And fear like raef – never existed.

Many eyes than four watched every child's step,
Every child step not to devour – to preserve,
To preserve in values of love, peace and contentment,
In tales, that would read "Once upon a time."

Broken goliath fences,
Empty streets and silenced playgrounds,
Suspicious eyes stinging each one the other,
Home is a burial ground with no befitting burial.



When we arrived,
we painted the wall
– as if shabby could turn glossy
with an oiled curlicue or two.

Now, there’s rubbish
piling up behind railings
that are either keeping it out
or holding us in.

The compost crate
is breaking down
faster than its contents.
At night, we piss on the pile,
hoping to produce a swift alchemy
from the rags of leaves and rotting logs.

But it’s a waste of time
– nothing grows here.
Even the plants are stencilled.

Funny how a place can inhabit your bones.

If we leave, will the scenery
collapse in on itself
until the stage is blank again,
waiting for the next instalment
to raise it from the dust?


Berlin I roam

The Ampelmann, green bellied, beckons me over
the streets I storm with visiting desperation.
My hands devour whatever else my eyes don’t take
in shutter bites, the camera cradled, that newborn life
a digital rebirth of the Berlin I roam.

I roamed.

I print Germany out in laminate rectangles, so sweet
to see, to taste
I squirt Coles homebrand tomato sauce in my mouth
and read Stasiland again
but the currywurst won’t return into my mouth.

I thought I took Berlin
in my tourist-wide strides, made it
mine in my potted Deutsch,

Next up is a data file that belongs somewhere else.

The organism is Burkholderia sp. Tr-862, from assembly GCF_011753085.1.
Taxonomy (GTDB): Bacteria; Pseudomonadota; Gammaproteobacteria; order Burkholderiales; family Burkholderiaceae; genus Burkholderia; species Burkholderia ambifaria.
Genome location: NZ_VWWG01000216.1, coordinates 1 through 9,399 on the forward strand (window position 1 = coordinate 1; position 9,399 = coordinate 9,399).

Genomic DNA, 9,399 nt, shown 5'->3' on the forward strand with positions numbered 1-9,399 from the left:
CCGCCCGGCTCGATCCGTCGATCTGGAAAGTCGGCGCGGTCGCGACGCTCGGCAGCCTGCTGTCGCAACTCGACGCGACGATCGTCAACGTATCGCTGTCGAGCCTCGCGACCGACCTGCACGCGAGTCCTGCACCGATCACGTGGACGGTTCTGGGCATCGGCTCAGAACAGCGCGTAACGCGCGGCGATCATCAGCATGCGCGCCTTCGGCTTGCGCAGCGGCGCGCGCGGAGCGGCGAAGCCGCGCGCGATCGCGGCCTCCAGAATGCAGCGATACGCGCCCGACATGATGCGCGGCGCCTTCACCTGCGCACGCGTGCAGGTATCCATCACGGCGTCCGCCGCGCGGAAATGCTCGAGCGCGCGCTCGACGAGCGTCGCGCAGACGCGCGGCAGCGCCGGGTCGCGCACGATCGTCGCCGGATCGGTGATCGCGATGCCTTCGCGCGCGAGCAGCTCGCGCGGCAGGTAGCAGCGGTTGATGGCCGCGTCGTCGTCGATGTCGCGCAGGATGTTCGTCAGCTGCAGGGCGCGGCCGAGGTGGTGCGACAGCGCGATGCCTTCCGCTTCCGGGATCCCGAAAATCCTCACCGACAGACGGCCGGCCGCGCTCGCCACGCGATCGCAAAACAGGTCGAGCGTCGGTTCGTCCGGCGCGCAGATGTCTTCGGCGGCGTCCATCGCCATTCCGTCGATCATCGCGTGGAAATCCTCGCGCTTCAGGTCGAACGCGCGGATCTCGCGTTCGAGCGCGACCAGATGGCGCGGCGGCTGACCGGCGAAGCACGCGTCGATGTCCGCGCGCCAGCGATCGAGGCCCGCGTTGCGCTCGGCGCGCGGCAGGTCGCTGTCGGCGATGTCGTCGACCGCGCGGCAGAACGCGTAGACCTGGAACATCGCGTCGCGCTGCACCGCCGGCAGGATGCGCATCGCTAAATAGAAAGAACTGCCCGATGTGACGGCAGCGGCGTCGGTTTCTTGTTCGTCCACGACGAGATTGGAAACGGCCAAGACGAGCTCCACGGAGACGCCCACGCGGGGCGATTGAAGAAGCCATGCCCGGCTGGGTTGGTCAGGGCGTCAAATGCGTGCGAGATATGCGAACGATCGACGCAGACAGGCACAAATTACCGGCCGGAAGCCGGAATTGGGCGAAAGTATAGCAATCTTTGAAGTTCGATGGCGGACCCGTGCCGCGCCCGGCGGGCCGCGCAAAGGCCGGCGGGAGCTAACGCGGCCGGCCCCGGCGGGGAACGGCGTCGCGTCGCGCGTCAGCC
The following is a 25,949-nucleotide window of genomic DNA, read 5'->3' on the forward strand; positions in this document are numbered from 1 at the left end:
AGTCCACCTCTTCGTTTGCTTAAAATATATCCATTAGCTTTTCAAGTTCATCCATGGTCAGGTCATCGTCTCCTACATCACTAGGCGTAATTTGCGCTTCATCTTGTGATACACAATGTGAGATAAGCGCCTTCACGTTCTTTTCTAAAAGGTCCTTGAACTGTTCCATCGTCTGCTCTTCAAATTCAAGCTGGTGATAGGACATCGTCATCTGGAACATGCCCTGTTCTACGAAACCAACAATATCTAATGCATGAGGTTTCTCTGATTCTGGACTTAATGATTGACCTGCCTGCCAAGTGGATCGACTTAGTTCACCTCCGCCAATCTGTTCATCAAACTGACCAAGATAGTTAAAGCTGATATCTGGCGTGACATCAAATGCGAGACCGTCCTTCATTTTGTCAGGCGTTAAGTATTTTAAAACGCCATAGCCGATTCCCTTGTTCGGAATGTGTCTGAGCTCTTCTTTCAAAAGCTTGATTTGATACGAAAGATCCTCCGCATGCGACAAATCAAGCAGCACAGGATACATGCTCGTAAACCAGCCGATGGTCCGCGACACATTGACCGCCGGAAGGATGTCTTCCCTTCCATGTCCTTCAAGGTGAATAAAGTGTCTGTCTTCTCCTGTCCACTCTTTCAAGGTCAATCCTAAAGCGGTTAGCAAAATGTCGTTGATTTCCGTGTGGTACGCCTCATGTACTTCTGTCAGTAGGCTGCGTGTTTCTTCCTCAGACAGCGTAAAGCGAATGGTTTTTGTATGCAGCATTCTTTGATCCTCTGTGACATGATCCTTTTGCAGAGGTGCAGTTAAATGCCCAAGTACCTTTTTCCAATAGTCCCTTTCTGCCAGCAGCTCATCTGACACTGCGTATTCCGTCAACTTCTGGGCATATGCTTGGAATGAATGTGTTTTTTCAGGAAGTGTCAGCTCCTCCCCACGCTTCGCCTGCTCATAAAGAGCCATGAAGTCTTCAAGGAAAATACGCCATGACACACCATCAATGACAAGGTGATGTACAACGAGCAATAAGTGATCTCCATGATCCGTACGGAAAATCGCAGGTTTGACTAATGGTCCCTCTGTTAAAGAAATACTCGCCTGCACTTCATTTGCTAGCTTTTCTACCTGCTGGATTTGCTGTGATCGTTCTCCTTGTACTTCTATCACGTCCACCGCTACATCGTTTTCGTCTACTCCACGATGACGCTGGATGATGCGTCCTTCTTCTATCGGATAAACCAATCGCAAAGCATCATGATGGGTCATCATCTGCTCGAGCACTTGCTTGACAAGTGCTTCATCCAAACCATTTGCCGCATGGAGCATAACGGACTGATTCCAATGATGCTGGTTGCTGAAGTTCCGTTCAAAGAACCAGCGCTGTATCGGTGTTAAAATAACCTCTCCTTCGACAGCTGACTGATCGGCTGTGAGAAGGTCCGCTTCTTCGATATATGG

like two nights was enough to conquer a city
to grow Berlin home out of my pedestrian scraps.

I leave the airport with a suitcase
and my hands empty.



The yard is cracked open
by stray seeds, rooting
into pavements untrodden.
Bindweed furls around pallets.
Toadflax frills pink
in brickwork fissures.
Layer upon layer of city decay,
peels back communities,
revealing the edges of their stories,
as the crumbling dirt.
These stories get under
your fingernails, outline
your cuticles, as you
scrabble around in
the damp corners of rot.

Because when they are done with them,
we find them: discarded
words tipped at the park gate,
broken sentences dumped
by the canal, an entire paragraph
hung on a gatepost.
We gather them here, layer them,
cover them, turn them.
We mix them, add green and brown,
seek balance, allow warmth.
We punctuate with time.

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Region shrunk up to locale,
city neighbours, cheek by jowl,
clipped, chopped, chipping, cage to soil –
Du not Sie, however sage –
take the best at move on stage.

Steel chicken-wire, clear measured space,
pallet box for managed waste,
slits, slats, slots to fix the air,
Kunst art near, graffiti catch,
half-hearted bunting, tatter batch.

What plots are hatched, allotted hier,
Spiegel im Spiegel, mirror clear,
repeated image, Droste effect,
in one small corner, brought to birth –
so guard your call for all it’s worth.



Wandering a rough back lane
A humid evening, skin and paint peeling
Rust blooms, as if emerging
from within
within the joints, her pores, the bones, her ducts.

So much was once discarded
Yet kept, just in case. In case of needing
Scraps from the past, tight clutching
they become
become present, not past, reeking compost.

She will make herself relive
That stick, this hurt, that grudge, punctured wheeling
Of life a still life making
a collage
a collage of the beauty of decay.



It was a summer spent on my wits. Following my gut. Complying to instructions I understood on some intuitive level, even when I couldn’t comprehend literally.

When I first applied to study abroad, they assured me I didn’t need to know the language. That I’d pick it up. And I suppose I did, though not in the way I expected.